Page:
This new Dole/Bayh sets up protections for inventors. They cannot be forced to assign to universities that host their research, but they are required to grant licenses to the organization that hosted their research and to the federal government. Should there be more requirements?

Federal patent policy from 1947 to 1980 argued that federally supported patents should be dedicated to the public or licensed non-exclusively or at least used in the public interest (with the implication that it was otherwise legal to use patents in ways that were not in the public interest, putting pressure on what those ways might be, and what determines the public interest as conceived by federal officials).

We are left with this problem: if federal funding is for research to advance scientific and technological knowledge or to address the public welfare, should there be any restrictions on the use of patents by inventors or anyone inventors might assign or license rights exclusively to? Are patents on inventions made with federal support of this form ordinary patents, or are they special patents, for specific purposes, in “promoting the useful arts”–to advance science, –or to advance public welfare?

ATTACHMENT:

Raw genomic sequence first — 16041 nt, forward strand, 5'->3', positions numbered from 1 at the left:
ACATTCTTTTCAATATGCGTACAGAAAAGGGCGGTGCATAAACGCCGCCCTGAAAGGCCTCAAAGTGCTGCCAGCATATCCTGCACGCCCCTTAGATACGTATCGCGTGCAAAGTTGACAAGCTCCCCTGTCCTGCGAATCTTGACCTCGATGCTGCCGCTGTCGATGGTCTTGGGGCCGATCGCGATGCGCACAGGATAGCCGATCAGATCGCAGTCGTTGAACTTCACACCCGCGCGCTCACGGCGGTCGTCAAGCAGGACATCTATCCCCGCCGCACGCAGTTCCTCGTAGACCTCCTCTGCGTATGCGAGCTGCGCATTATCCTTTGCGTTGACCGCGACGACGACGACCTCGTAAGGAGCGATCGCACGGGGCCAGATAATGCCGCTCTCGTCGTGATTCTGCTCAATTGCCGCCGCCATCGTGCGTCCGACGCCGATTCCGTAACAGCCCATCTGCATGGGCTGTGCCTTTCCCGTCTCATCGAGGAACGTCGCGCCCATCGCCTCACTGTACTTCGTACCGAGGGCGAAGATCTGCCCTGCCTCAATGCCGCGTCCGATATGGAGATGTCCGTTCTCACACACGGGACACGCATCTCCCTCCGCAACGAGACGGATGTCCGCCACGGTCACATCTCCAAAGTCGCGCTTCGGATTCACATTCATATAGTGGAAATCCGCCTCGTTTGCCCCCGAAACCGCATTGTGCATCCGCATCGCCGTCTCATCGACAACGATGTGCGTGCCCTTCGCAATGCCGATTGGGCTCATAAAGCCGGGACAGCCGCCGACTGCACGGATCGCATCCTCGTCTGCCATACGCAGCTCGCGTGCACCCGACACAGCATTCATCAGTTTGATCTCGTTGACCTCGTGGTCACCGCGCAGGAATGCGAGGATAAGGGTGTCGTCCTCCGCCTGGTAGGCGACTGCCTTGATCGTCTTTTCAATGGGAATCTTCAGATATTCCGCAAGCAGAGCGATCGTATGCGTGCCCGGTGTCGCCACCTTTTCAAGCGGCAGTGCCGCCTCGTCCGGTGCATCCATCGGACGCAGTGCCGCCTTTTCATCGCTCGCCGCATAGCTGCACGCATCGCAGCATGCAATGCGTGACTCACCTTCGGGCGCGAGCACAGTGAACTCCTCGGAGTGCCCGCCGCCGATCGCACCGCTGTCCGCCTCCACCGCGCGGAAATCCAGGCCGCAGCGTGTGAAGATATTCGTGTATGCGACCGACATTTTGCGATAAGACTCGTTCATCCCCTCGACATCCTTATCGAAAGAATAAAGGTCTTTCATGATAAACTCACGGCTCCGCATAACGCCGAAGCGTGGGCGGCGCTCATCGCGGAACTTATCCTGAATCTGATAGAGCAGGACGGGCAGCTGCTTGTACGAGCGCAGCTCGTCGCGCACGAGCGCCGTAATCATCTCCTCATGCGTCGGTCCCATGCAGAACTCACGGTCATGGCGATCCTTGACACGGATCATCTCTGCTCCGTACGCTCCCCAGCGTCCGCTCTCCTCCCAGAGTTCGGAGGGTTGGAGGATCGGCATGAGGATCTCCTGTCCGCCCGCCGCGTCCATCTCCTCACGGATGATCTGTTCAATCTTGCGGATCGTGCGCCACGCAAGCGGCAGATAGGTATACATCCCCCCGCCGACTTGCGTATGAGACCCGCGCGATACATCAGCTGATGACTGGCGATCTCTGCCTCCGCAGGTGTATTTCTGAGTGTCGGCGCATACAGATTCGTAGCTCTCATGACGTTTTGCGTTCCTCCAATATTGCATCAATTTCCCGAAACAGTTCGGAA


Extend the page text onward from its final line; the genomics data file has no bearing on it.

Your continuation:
Put another way, is the patent system as we have it already best suited to the particular efforts to advance scientific and technological knowledge or to address matters of public welfare? If the patent system as we have it is as good as it gets, even for these efforts, then we are done. If the patent system is not as good as it gets, then we have more to do. We may find undesirable monopolies on subject inventions inventions (i) if the patent owner just sits on the invention and prevents others from using it; or (ii) if the patent owner milks the patent for maximum money rather than a reasonable return that broadens public benefit through access to and use of a subject invention; or (iii) if the patent does not produce beneficial products in less time and at better prices than non-monopoly approaches.